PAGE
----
From Chicken Soup for the Teenage Soul IV

Grandpa’s Gift

Grandpa Louie was quite positively the most respected and well-known man my young eyes had seen. His knowledge of what seemed to be everyone in town was spectacular. Growing up, I watched him answer every question with references, intellect and backing and thrust his love upon each and every person without any need of the love being returned. His volunteer coaching career spanned nearly fifty years, and children were his passion. Loving others was certainly his calling.

But Grandpa Louie didn’t do as he did for the return of love, and when he was given a gift, either in thanks or for any certain gift-giving occasion, he frequently had trouble accepting it. I remember it being nearly impossible to purchase anything for him.

One Christmas, while I was still very young, I decided that I wanted to be able to give each member of my family a gift. Being the age I was, I didn’t have much money of my own. Most of my gifts were handmade. But Grandpa’s I bought. It was a red glossy key chain that simply said “Grandpa.” I do not recall how much or how little I spent on the silly little gift, but I was quite proud. One can only imagine how disappointed I was when Grandpa opened it with his characteristic half scowl, nodded at me and then set it aside. This was just his way, but I was too young to understand how every present could not be means for celebration!

Years passed and somehow I never saw Grandpa’s keys or the key chain. He kept them in his pocket, and I was too afraid to ask what had happened to the little red Christmas gift. But I always looked for glimpses when he would arrive at our house with a car full of groceries as a surprise. He brought fruits and vegetables for my mother, ice cream for me and licorice for my brothers. Each time I looked, though, his keys were in his pocket or somewhere out of my sight.

Grandpa grew older, and with time his health declined. His mind and ability to tell stories, however, refused to do the same. One day he seemed worse than ever before, and we quickly took him to the hospital. He had horrid cramps in his legs and had pneumonia. After being checked out, he returned to our family farm to recover. My father took me aside and asked if I would be able to help Grandpa regain his strength at the gym. By this point I was working at a local health club and had dedicated myself to bodybuilding. I gladly accepted the task.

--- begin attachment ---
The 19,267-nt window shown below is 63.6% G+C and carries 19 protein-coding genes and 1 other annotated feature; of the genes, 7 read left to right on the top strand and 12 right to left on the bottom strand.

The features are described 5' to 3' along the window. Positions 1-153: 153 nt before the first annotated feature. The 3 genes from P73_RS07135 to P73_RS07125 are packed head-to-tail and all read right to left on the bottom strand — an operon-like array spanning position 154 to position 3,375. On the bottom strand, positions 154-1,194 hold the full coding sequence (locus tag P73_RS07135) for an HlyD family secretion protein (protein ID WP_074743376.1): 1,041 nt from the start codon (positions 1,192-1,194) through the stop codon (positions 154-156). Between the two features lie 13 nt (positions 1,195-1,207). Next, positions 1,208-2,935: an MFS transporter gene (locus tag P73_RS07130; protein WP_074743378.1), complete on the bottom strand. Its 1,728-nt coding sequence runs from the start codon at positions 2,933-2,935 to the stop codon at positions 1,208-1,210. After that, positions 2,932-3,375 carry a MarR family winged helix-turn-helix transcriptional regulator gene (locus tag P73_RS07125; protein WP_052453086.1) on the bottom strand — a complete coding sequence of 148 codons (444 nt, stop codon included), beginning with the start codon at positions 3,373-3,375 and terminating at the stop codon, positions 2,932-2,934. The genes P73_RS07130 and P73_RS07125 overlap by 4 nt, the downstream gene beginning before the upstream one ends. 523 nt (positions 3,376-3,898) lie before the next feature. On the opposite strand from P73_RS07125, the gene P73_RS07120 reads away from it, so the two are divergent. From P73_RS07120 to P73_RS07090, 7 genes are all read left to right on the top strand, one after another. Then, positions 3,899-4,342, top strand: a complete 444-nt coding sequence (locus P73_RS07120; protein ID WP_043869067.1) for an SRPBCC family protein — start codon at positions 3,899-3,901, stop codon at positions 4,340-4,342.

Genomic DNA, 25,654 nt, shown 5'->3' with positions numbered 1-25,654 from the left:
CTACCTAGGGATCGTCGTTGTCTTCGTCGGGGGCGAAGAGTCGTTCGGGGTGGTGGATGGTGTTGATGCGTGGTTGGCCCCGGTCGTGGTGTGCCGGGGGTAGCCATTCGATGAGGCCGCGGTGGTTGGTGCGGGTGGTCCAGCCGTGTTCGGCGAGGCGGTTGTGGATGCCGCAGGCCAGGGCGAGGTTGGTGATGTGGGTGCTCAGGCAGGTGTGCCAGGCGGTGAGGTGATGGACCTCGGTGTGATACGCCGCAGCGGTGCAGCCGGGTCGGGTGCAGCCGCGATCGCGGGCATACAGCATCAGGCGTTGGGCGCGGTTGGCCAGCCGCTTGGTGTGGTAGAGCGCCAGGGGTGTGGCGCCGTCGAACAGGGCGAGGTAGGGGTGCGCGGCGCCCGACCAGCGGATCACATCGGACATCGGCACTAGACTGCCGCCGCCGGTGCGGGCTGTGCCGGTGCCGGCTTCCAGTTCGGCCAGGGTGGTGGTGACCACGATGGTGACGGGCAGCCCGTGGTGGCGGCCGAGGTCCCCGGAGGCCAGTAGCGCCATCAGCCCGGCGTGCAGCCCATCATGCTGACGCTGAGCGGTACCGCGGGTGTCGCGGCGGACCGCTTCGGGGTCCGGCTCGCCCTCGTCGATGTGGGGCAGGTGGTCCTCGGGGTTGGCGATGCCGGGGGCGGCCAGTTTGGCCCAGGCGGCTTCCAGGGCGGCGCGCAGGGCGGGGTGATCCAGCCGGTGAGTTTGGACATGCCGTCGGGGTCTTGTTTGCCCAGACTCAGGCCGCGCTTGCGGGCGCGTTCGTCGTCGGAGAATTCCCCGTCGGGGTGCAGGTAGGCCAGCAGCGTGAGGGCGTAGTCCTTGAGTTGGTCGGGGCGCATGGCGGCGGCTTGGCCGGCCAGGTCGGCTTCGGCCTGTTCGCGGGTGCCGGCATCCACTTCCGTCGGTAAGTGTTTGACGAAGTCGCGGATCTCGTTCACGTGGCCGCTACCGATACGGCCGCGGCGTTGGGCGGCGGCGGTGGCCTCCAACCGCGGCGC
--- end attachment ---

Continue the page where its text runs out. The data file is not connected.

The following weekend Grandpa still had not regained his health, but I visited him nonetheless to talk to him about our personal training sessions. Grandpa sat up in his chair with a tube in his nose, unshaven. I had never seen him unshaven or dressed in such shoddy clothing, since appearance always was important to him. Something wasn’t right, but Grandpa smiled anyway. He told me that he heard I was going to be his personal trainer, a thought I beamed at. Then he proceeded to tell me that I would need to pick him up—me, who had just turned sixteen—since he could not drive, and that I should use his car. Then he offered his car to me when he died. I was emotionally torn. I could not imagine my life without Grandpa in it. He then reached into his pocket, brought forth his hand and advised me to go get acquainted with the vehicle. In his hand shined a set of car keys accompanied by an old gray key chain.

Grandpa went back to the hospital later that morning. He slipped into a coma he never came out of. Later that night he died.

The mourning quickly funneled through my family to all in the community. Hundreds upon hundreds showed up for the funeral.

And me? I drove to the funeral in an old, beat-up Mercury, courtesy of Grandpa. At the steering column dangled my own set of keys, with an old gray key chain attached firmly. If you looked closely enough you could still see the little red specks of paint that had clung on all of those years where the word “Grandpa” used to be.

It was the first present I ever gave Grandpa, and the last one he ever gave me.

Cazzey Louis Cereghino

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